Once a poten­tial bur­ial site has been iden­ti­fied – a site that usu­al­ly involves unmarked mass graves, often in noth­ing more than an open, non­de­script field – the foren­sic work begins, includ­ing pro­fes­sion­al sur­vey­ing, ceme­try analy­sis, the use of var­i­ous archae­o­log­i­cal tech­niques and sys­tem­at­ic trenching.

Once (if) the remains are found (this is work couched in pro­found uncer­tain­ty and unpre­dictabil­i­ty), the bones are care­ful­ly col­lect­ed and foren­sic anthro­pol­o­gists start to exam­ine the remains for age, sex, height and the rea­son for death. In approx­i­mate­ly half of the cas­es, said Fullard, DNA sam­ples are used to iden­ti­fy the bod­ies, but this is not always possible.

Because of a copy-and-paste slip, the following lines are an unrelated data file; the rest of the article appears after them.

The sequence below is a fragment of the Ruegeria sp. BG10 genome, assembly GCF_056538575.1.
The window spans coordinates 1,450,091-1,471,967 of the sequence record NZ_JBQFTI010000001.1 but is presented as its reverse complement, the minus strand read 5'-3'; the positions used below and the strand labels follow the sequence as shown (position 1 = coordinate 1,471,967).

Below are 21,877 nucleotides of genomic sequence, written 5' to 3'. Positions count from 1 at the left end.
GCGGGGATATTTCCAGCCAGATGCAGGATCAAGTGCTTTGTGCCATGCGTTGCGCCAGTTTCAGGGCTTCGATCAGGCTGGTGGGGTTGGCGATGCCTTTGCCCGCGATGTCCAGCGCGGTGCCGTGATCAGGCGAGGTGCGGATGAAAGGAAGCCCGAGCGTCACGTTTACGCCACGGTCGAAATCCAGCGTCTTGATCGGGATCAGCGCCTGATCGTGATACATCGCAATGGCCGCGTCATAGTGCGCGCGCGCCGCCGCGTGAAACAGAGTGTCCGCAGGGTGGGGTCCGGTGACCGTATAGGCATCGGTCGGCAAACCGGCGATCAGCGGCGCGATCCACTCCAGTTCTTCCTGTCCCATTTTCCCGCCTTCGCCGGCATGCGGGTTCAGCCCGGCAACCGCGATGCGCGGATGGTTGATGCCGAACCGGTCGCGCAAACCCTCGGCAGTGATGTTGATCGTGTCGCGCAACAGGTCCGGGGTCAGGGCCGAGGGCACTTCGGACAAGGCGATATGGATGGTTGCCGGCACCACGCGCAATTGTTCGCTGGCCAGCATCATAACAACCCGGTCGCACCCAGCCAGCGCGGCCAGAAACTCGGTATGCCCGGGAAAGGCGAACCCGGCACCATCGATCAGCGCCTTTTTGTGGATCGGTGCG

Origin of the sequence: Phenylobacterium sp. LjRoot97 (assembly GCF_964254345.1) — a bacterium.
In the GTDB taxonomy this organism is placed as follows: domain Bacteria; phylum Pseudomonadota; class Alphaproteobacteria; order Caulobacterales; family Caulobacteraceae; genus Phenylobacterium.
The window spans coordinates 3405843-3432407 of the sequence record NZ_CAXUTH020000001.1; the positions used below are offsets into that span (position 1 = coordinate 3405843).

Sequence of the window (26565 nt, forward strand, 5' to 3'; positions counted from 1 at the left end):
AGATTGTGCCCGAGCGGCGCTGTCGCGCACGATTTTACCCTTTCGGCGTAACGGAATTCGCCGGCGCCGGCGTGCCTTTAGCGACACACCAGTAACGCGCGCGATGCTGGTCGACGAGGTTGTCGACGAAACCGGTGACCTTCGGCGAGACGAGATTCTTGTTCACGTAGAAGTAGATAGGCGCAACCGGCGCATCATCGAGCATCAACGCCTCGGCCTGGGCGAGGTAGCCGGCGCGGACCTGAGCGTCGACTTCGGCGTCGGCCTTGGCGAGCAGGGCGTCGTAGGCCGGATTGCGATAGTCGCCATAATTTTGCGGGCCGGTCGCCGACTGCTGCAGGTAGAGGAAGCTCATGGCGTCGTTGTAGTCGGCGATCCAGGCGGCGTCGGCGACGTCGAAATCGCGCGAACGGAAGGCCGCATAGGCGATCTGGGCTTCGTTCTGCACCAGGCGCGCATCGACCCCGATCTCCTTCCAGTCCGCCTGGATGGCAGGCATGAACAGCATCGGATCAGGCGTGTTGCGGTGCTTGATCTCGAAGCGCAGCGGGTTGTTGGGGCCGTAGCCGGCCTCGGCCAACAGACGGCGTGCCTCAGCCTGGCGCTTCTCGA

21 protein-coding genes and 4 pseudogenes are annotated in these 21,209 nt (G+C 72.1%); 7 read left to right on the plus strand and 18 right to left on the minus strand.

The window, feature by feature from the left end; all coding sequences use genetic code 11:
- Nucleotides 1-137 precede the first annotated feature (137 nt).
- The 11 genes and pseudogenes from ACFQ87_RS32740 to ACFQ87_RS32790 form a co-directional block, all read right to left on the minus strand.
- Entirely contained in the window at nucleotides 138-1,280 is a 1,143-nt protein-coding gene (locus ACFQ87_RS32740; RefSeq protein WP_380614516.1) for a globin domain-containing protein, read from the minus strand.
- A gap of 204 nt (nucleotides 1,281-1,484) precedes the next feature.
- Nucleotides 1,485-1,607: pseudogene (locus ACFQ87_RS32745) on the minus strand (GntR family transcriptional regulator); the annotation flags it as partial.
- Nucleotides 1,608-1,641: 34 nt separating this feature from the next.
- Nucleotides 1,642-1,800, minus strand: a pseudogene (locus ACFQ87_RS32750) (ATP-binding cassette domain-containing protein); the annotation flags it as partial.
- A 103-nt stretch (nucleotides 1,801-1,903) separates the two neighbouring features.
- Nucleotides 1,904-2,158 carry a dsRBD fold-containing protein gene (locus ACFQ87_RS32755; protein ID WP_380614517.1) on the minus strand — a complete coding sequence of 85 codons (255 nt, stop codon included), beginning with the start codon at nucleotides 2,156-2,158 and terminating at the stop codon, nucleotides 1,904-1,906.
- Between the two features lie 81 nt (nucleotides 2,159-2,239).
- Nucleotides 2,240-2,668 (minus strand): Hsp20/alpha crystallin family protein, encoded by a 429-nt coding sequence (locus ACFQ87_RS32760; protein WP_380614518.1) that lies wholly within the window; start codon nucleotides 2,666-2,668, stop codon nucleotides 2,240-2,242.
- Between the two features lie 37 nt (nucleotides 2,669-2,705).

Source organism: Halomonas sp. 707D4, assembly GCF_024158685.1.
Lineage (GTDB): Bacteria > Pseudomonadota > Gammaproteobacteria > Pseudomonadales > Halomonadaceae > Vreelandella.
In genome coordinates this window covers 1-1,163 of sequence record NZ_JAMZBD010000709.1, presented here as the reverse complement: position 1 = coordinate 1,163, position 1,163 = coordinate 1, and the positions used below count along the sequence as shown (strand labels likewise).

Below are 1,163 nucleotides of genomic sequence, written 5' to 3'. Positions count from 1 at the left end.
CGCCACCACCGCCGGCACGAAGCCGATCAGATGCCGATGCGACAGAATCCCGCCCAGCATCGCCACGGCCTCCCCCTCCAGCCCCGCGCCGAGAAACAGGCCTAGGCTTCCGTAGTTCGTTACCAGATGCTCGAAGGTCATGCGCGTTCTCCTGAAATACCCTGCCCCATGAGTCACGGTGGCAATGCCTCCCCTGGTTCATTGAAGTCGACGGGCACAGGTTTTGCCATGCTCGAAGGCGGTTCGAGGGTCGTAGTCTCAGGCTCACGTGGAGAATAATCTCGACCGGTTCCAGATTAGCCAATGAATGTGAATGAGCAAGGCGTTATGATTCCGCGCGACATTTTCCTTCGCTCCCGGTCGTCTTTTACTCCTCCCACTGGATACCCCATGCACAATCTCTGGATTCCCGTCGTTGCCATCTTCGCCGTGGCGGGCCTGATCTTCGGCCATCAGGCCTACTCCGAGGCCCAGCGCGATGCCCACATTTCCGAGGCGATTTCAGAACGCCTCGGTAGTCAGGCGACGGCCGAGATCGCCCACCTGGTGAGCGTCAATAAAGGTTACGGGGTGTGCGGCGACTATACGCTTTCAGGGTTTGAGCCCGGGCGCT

As a cru­cial part of its modus operan­di, the Miss­ing Per­sons Task Team works hand-in-hand with the fam­i­lies con­cerned, peo­ple who have often gone for decades with­out infor­ma­tion on their miss­ing fam­i­ly mem­bers. It’s impor­tant that they under­stand the extent and com­plex­i­ty of the work involved, said Fullard, as we are only suc­cess­ful in a minor­i­ty of cases”.

This does noth­ing to thwart their efforts, how­ev­er. The Miss­ing Per­sons Task Team, said Fullard, views its work as a rad­i­cal anti-racism project”.

We are estab­lish­ing a more egal­i­tar­i­an cit­i­zen­ry of the dead. It’s not just about recov­er­ing the remains, it’s about know­ing the cir­cum­stances of the death, and about the fam­i­ly need­ing to know the site of the death – often so that rit­u­als can be per­formed. The val­ue of an individual’s life and death is reflect­ed in the recov­ery of his or her remains.”